There are limits
When it comes to tax-related documents, you should hang on to records that help you identify sources of income, keep track of expenses, determine the value of property, prepare tax returns or support claims made on those returns. However, common sense -- as well as storage space -- should be your guide.
"We get people looking at boxes of stuff in their basements and ask, 'Can I toss it?'" says Linda Durand, a CPA and senior tax manager with Drolet & Associates PLLC in Washington, D.C. "A lot of it, they can."
The rule of thumb for tax papers is hold onto them until the chance of audit passes. Usually, this is three years after filing. But if the IRS suspects you underreported your income by 25 percent or more, it gets six years to check into your tax life.
That's why most accountants advise taxpayers, even those who are meticulous filers, to keep tax documents for six to 10 years.
Use it or lose it
This means 1040 forms and any accompanying tax schedules, along with the documents supporting the return, such as W-2s, 1099 miscellaneous income statements and receipts or canceled checks verifying tax-deductible expenses.
"Anything that you need to do your taxes, hang onto it," says Saul Rudo, a tax attorney and partner in the Chicago office of Katten Muchin Rosenman LLP.
But don't go overboard. If you used something to claim a deduction, keep it. If not, shred it. For example, says Rudo, all those medical bills are useless -- and just taking up space -- if you didn't accumulate enough to meet the deduction threshold.
Some items, however, have a longer shelf life. These generally are assets that a taxpayer will eventually sell, triggering a tax bill. So if you have a pension plan, own a home or invest in the stock market, tax pros recommend keeping these records indefinitely. Or at least until three years after you dispose of the asset.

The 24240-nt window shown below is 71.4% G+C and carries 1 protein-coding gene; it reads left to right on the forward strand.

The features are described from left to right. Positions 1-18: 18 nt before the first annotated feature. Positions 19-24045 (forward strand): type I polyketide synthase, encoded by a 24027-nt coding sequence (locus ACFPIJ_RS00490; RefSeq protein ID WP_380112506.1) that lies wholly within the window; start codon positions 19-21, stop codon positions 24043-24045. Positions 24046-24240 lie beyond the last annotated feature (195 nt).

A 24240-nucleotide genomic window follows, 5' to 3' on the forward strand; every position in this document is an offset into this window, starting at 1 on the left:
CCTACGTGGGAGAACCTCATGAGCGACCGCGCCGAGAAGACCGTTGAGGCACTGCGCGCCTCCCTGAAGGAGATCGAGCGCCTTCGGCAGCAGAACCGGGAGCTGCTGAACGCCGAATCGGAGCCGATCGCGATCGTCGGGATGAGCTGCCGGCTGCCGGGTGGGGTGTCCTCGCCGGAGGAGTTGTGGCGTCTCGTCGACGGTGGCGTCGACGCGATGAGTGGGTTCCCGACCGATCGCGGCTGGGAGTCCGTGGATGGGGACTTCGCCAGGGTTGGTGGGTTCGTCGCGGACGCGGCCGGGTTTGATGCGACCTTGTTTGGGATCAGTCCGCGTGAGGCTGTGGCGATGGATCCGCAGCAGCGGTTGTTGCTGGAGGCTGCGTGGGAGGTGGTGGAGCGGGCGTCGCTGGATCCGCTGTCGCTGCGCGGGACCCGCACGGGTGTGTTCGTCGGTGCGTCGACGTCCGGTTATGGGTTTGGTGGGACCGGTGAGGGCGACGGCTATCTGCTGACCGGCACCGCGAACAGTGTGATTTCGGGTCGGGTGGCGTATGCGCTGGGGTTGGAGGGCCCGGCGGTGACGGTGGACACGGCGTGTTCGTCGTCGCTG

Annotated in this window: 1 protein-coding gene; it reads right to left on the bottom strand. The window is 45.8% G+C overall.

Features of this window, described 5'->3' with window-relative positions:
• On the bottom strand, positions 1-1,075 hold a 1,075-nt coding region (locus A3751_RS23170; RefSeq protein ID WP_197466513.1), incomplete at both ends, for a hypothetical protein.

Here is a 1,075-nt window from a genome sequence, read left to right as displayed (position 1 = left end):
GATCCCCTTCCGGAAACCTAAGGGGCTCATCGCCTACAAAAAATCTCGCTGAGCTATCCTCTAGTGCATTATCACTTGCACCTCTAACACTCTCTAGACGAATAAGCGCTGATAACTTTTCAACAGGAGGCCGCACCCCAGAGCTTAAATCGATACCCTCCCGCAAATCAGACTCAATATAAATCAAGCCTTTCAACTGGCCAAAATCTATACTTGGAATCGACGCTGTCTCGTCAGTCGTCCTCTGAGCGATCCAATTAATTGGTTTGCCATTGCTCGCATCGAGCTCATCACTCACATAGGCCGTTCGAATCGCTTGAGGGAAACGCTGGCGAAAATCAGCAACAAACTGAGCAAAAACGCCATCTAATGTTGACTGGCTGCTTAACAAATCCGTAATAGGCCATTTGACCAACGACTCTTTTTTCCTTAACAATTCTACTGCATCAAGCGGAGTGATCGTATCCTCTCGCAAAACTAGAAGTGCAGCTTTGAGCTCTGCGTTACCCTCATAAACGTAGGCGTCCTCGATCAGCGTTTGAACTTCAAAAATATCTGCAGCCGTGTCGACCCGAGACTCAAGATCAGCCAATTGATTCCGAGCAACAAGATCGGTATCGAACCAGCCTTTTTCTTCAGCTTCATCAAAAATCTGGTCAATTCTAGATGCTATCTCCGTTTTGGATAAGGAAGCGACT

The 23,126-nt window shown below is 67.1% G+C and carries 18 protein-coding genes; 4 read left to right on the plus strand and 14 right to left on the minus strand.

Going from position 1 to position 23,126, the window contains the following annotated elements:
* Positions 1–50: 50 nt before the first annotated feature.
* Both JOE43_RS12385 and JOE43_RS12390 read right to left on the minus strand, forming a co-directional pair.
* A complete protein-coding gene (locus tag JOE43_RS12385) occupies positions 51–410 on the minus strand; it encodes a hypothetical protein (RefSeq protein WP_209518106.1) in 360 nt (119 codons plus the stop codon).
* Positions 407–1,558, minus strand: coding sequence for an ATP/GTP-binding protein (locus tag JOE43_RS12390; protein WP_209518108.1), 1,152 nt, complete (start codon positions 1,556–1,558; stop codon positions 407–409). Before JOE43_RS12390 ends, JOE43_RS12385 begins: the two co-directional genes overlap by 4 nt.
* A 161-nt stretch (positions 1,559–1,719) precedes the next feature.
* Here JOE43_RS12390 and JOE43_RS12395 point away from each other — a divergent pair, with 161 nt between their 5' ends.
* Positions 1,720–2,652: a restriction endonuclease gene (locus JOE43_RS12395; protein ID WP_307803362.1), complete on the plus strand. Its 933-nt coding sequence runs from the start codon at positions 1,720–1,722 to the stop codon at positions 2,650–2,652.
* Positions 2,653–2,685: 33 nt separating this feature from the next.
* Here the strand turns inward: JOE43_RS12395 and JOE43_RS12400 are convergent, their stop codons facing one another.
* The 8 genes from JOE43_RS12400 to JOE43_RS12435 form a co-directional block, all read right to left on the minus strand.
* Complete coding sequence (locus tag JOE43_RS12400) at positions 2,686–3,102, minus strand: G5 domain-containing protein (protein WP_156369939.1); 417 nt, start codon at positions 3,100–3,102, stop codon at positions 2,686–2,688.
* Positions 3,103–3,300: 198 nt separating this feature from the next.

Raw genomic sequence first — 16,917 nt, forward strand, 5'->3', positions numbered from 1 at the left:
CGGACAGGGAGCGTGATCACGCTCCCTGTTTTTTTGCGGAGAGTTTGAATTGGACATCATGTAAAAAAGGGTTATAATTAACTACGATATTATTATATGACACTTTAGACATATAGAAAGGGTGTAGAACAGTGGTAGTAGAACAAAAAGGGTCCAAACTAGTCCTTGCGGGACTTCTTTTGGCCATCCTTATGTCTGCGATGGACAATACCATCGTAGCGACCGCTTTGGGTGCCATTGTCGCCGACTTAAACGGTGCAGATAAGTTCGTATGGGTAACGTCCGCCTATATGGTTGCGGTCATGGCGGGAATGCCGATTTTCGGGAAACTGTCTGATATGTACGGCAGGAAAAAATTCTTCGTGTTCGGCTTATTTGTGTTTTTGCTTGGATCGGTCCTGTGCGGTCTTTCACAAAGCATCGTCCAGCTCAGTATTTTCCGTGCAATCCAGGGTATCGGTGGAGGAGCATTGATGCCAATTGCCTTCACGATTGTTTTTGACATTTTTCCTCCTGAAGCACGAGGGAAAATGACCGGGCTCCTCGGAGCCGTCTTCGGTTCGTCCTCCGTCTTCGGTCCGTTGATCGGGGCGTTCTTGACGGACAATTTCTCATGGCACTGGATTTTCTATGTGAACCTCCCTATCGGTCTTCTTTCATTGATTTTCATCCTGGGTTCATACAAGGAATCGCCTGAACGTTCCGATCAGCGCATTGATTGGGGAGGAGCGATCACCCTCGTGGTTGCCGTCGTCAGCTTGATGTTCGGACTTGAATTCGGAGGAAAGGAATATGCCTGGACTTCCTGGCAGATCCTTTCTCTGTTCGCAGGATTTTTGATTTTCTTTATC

Housekeeping -- and selling -- records
For most taxpayers, the biggest asset -- and potential tax bill -- is a home.
While the tax rules for home sales have changed in recent years, meaning sale profits don't automatically face IRS charges, any paperwork relating to a residence should be kept for as long as the home is owned.
Single home sellers now can net capital gains of $250,000 (double that for married couples) before owing the IRS. To determine whether sale profits fall within the tax-free limits, the seller must accurately establish a residence's basis. That means that records related to a home's value, such as settlement papers and receipts for improvements and additions, are critical.
And if you sold a house before May 7, 1997, that could affect your current home's basis. With home sales back then, taxpayers were able to defer tax on any gain by using the profit to purchase another home and filing IRS Form 2119. If the home you're now selling is the one your pre-1997 sale proceeds were rolled into, Durand says that you'll need that information -- and those old forms -- to figure your current property's basis and any potential tax bill.
Taking stock of investments
Fast on the heels of home sales as tax triggers (and record-keeping headaches) are stock transactions.
"With online trading, people are investing more," says Durand. "Keeping track of a CD or two isn't that difficult, but when you move on to stocks, the tax record keeping becomes critical."